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One third of adults in England have 'prediabetes'

The rate of prediabetes in adults in England has trebled in the last 10 years, according to research published today.

The study, published in the journal BMJ Open suggests that blood sugar levels in a third of the adult population are at the high end of the healthy range, increasing the risk of circulatory, kidney and eye problems.

Prediabetes is a major risk factor for disease, with an estimated 5–10% of those with the condition progressing to Type II diabetes, along with its associated complications such as diabetic retinopathy.

Using data from the Health Survey for England, researchers from the University of Florida looked at adults (aged 16 and over) in England without previous diabetes diagnosis. An average sample size of 5,034 was taken across four periods (2003, 2006, 2009 and 2011) and glycated haemoglobin was used as a measure, with prediabetes defined as the range of 5.7–6.4%.

The study shows a steep increase in the incidence of adults with prediabetes from 2003 to 2011, with rates jumping from 11.6% to 35.3%. The highest prevalence was found to be in over 40s who were overweight (a BMI of 25 or more), with over half having the condition (50.6%) – there was no significant difference between men and women.

The authors highlight that the research did not take into account whether participants were screened for diabetes or highlighted as at risk. They write: "This rapid rise in such a short period of time is particularly disturbing because it suggests that large changes on a population level can occur in a relatively short period of time."

They warn: "If there is no co-ordinated response to the rise in prediabetes, an increase in numbers of people with diabetes will ensue, with consequent increase in health expenditure, morbidity and cardiovascular mortality."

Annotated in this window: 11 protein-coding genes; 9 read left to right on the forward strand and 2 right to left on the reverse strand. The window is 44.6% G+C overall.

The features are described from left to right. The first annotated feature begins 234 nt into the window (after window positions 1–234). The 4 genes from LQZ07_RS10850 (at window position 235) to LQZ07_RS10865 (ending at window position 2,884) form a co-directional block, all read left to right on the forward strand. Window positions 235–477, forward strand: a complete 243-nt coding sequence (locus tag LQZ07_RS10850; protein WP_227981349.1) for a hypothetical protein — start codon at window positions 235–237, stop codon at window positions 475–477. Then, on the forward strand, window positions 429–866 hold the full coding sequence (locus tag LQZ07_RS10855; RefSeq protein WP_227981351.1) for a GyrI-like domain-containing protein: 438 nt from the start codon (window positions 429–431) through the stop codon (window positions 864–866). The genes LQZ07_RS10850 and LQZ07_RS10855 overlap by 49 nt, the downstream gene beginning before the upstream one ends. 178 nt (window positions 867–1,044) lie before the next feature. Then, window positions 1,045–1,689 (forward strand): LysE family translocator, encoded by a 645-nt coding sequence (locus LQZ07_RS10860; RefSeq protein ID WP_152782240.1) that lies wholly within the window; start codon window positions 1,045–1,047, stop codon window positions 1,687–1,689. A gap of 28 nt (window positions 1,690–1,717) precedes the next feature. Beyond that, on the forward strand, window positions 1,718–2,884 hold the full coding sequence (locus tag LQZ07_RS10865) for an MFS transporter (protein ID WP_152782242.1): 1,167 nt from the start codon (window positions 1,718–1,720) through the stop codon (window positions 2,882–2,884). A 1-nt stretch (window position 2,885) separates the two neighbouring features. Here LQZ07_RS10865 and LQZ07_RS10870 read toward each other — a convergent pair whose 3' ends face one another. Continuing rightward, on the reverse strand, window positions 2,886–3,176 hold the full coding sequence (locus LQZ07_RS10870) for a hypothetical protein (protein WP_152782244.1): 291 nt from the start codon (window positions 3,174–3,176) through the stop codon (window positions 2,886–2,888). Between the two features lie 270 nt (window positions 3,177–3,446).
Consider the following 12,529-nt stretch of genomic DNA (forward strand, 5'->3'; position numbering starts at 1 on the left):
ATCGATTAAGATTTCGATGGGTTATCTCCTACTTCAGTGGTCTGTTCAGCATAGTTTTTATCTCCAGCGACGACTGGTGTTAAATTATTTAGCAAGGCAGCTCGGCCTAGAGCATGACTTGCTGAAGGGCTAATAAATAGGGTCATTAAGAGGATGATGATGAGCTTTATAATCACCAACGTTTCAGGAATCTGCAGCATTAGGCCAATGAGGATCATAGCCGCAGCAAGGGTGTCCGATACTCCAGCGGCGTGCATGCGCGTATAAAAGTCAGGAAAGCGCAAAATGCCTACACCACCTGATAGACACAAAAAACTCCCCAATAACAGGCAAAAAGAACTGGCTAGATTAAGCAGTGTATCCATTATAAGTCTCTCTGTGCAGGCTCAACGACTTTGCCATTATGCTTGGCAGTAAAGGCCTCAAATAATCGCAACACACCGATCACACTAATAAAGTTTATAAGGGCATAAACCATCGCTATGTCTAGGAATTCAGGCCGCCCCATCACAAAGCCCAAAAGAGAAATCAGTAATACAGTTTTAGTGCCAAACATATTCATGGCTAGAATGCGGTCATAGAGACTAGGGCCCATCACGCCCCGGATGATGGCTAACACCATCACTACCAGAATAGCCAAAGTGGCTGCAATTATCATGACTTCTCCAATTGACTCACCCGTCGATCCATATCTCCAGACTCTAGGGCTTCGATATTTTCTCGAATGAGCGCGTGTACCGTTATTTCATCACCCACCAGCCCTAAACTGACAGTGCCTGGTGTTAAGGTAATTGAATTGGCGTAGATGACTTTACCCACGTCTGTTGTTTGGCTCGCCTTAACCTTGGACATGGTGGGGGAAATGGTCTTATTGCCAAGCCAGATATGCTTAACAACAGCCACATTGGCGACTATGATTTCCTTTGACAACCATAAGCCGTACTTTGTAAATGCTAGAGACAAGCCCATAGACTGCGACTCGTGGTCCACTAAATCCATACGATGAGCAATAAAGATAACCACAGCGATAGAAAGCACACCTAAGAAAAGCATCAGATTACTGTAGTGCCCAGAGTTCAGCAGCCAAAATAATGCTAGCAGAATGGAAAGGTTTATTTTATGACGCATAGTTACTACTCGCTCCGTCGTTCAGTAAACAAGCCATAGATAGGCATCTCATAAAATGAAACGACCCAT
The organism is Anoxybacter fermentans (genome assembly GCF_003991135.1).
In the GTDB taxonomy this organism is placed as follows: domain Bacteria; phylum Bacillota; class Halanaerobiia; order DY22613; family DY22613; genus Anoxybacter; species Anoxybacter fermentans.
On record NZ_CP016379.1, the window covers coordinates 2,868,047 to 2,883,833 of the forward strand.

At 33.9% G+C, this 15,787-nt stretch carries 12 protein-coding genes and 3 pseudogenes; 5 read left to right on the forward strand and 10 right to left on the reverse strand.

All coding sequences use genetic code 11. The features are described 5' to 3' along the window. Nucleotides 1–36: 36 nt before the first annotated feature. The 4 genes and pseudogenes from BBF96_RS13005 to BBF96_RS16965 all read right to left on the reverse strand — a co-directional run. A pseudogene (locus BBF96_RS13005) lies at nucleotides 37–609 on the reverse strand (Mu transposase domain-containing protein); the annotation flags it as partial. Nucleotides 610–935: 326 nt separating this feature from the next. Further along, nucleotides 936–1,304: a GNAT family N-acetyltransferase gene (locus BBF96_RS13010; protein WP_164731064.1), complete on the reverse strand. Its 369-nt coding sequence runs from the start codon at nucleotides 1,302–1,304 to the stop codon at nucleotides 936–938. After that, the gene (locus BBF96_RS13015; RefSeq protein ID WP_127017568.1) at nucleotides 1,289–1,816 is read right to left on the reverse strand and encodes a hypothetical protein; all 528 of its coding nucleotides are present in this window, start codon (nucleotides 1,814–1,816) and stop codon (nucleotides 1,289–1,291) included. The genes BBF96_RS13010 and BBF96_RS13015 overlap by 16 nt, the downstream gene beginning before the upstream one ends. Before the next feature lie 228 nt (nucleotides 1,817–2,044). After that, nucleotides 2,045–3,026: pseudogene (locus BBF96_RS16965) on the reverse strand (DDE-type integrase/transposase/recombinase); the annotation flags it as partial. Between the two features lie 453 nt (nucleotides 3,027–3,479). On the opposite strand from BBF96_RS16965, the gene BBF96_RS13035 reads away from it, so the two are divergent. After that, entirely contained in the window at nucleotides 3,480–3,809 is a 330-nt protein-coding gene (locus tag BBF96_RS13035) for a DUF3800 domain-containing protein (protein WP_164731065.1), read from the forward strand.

The research has received a strong response from UK charities. Chief executive of Diabetes UK, Barbara Young, said: "Having high enough blood glucose levels to be classified as having prediabetes leaves people at a significantly increased risk of developing Type II diabetes, which is a lifelong condition that already affects more than three million people and can lead to serious health complications such as heart disease, stroke, amputation and blindness."

"We need to make sure those at high risk are made aware of this so that they can get the advice and support they need to make the lifestyle changes that can help reduce this," said Ms Young, adding that "up to 80% of Type II diabetes could be avoided or delayed by making these kinds of changes."

Clara Eaglen, Eye Health Campaigns Manager at RNIB, said: "Today's story further underlines concerns that the number of people in the UK with sight loss is set to increase dramatically as there is a growing incidence in key underlying causes of sight loss such as diabetes.

"Not everyone who has diabetes develops an eye complication, and most of the complications that diabetes causes in the eye can be treated, but it is vital that they are diagnosed early. If you have diabetes your GP or hospital clinic should arrange for you to have annual retinal screening."


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